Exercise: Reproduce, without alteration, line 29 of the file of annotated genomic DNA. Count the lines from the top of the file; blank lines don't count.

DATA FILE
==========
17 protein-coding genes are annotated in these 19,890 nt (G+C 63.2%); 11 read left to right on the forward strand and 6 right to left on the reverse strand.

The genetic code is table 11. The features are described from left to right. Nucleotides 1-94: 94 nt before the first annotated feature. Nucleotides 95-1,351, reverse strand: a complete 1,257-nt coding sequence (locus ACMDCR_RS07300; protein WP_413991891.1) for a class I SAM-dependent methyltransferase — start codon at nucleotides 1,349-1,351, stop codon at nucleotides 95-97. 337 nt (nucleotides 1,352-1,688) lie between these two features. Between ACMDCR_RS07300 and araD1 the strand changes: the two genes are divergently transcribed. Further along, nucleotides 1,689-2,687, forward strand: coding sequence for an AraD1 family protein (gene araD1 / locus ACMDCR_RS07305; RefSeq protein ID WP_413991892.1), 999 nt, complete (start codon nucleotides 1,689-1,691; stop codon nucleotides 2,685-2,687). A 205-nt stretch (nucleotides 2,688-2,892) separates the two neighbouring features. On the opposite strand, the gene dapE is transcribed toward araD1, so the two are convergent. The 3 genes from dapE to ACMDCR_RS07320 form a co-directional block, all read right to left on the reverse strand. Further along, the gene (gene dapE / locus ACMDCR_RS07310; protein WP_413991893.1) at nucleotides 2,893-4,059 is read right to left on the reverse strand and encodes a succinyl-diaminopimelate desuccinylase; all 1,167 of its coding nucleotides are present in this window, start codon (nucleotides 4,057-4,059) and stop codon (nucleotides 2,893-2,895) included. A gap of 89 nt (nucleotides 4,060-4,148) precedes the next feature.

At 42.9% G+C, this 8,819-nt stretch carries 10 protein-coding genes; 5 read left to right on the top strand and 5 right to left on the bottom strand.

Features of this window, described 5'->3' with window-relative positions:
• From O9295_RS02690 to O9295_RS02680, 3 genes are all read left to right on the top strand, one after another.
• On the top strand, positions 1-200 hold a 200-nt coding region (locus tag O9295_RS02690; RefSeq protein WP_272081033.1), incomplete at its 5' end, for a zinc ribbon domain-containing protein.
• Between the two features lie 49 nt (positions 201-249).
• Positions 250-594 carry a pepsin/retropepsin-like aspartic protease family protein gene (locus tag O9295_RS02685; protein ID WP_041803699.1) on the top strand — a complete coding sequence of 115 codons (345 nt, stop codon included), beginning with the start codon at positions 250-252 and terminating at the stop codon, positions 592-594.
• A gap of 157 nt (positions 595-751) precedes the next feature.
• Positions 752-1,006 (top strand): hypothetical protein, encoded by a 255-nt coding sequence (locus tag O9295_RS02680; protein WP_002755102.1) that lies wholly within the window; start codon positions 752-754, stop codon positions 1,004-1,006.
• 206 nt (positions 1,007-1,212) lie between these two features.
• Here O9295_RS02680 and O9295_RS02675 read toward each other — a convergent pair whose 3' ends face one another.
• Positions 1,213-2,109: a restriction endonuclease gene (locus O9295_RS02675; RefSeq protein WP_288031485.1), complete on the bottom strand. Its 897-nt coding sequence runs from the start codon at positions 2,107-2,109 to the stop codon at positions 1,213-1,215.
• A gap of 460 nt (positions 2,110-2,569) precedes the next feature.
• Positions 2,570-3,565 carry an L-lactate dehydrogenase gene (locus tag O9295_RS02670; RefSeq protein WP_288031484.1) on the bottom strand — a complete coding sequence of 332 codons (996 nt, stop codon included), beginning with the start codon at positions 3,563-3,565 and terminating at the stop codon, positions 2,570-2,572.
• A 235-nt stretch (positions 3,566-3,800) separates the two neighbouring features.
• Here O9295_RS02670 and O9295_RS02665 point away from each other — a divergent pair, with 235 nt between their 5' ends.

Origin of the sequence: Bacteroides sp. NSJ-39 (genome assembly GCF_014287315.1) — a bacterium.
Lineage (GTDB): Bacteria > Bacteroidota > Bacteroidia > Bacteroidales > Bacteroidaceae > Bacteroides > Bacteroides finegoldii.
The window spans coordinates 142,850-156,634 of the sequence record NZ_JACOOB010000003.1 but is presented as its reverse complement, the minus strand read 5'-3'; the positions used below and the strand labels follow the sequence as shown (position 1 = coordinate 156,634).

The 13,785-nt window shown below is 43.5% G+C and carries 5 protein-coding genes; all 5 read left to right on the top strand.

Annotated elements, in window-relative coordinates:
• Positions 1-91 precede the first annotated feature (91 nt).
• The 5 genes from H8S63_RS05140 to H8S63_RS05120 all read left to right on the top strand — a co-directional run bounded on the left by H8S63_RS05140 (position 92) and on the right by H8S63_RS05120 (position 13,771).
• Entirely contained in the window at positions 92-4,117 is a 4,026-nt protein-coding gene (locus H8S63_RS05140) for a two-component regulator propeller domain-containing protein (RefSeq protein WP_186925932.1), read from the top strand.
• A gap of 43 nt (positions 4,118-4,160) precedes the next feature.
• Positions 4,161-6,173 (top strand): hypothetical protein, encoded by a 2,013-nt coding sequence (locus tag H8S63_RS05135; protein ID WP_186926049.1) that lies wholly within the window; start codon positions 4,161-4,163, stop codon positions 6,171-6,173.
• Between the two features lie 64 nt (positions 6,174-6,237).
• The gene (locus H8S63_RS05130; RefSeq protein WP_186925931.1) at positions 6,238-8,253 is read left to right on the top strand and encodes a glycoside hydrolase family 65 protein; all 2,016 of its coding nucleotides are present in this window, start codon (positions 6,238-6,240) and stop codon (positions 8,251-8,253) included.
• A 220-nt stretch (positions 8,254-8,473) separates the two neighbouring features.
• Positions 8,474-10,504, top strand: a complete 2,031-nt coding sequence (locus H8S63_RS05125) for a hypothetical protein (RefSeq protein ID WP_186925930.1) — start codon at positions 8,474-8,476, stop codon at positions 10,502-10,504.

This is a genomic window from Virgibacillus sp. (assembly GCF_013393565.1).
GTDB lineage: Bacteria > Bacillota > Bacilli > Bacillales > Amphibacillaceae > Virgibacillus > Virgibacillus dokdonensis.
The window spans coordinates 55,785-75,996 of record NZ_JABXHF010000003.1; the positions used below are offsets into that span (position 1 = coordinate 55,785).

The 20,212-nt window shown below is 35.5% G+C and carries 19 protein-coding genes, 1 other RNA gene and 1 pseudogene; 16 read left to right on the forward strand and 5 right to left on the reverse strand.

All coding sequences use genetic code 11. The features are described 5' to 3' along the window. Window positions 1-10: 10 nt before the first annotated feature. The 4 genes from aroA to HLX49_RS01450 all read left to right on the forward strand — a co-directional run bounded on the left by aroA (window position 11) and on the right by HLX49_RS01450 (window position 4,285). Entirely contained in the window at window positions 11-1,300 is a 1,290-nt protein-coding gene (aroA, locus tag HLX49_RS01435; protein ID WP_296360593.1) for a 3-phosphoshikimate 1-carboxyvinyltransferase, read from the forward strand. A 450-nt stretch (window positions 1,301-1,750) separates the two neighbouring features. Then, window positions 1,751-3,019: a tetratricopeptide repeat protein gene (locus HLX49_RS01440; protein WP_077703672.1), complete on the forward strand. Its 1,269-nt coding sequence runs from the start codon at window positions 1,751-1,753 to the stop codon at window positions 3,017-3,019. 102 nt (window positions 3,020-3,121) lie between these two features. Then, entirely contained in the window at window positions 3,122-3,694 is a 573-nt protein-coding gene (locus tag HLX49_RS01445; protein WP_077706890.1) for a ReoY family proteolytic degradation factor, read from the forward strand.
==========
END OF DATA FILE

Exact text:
• The gene (locus H8S63_RS05130; RefSeq protein WP_186925931.1) at positions 6,238-8,253 is read left to right on the top strand and encodes a glycoside hydrolase family 65 protein; all 2,016 of its coding nucleotides are present in this window, start codon (positions 6,238-6,240) and stop codon (positions 8,251-8,253) included.